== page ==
Tuesday, December 22, 2015

hiding behind devotion

Sometimes people are more devoted to their profession or discipline than they are to the people for whom that profession was intended. Politicians, doctors and religious leaders spring to mind, but the capacity/habit is hardly limited to them.

And what a sticky wicket. Everyone needs to immerse themselves in whatever profession or discipline they choose. How else would anyone learn? But at some point (and I can't pretend to know that point), that immersion and devotion becomes as much a hindrance and a defense mechanism as it does a possibility for the good it may claim to do.

To the extent that any of this is true, I think that in the search for an instructor or leader, it is a good idea to find someone who is a bit older and a bit more seasoned in the given profession. Age and experience do not guarantee a willingness to put discipline and self-importance on a back burner, but the possibility exists in ways that it did not when the professional first set out.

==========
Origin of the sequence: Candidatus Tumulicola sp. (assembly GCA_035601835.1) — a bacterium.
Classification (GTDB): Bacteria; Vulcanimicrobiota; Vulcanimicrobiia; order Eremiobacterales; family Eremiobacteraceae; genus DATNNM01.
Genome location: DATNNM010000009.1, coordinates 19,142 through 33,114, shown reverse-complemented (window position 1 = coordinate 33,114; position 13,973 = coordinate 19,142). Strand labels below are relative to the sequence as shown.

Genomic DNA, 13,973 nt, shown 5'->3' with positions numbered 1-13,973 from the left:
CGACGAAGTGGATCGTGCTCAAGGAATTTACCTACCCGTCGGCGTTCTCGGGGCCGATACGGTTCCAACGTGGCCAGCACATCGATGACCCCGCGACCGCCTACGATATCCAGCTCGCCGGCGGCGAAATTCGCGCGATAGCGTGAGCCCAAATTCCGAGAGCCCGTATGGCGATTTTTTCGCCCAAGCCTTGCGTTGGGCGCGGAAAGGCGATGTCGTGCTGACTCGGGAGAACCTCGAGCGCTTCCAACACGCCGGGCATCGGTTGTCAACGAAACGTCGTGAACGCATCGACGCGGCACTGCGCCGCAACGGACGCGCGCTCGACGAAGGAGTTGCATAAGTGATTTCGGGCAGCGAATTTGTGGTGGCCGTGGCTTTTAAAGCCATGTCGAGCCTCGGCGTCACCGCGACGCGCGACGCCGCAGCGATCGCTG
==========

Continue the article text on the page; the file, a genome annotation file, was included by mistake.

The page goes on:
Today, for example, I have a doctor's appointment with a podiatrist. I looked him up on the Internet, partly because I wanted to find out where his office is but also because I wanted to look at a face and guesstimate the likelihood that his experience would be tailored to my needs rather than his credentials or status. His face suggested I had a 50/50 chance, but since I have to go to the appointment anyway, it hardly matters what I guesstimate. I wanted some reassurance ... and naturally, the foolishness of my quest became apparent when I looked at the mug shot.

Still, the habit interests me since I too have indulged in its come-hither wiles ... getting so savvy and adroit and well-protected by expertise that the wide-open nourishment that expertise is capable of granting is lost to view.

Maybe it's all a bit like gathering firewood. It can take long hours and sore muscles to gather and split and stack. It requires a blinkered attentiveness and devotion. But in the end, what's important is the warming and unpredictable ash to which it is all reduced.

1 comment:

  1. Sometimes i think, a younger, newer, as yet un-jaded member of a profession might be a better choice. More willing to fight the good fight than to roll over to the tiredness time can bring.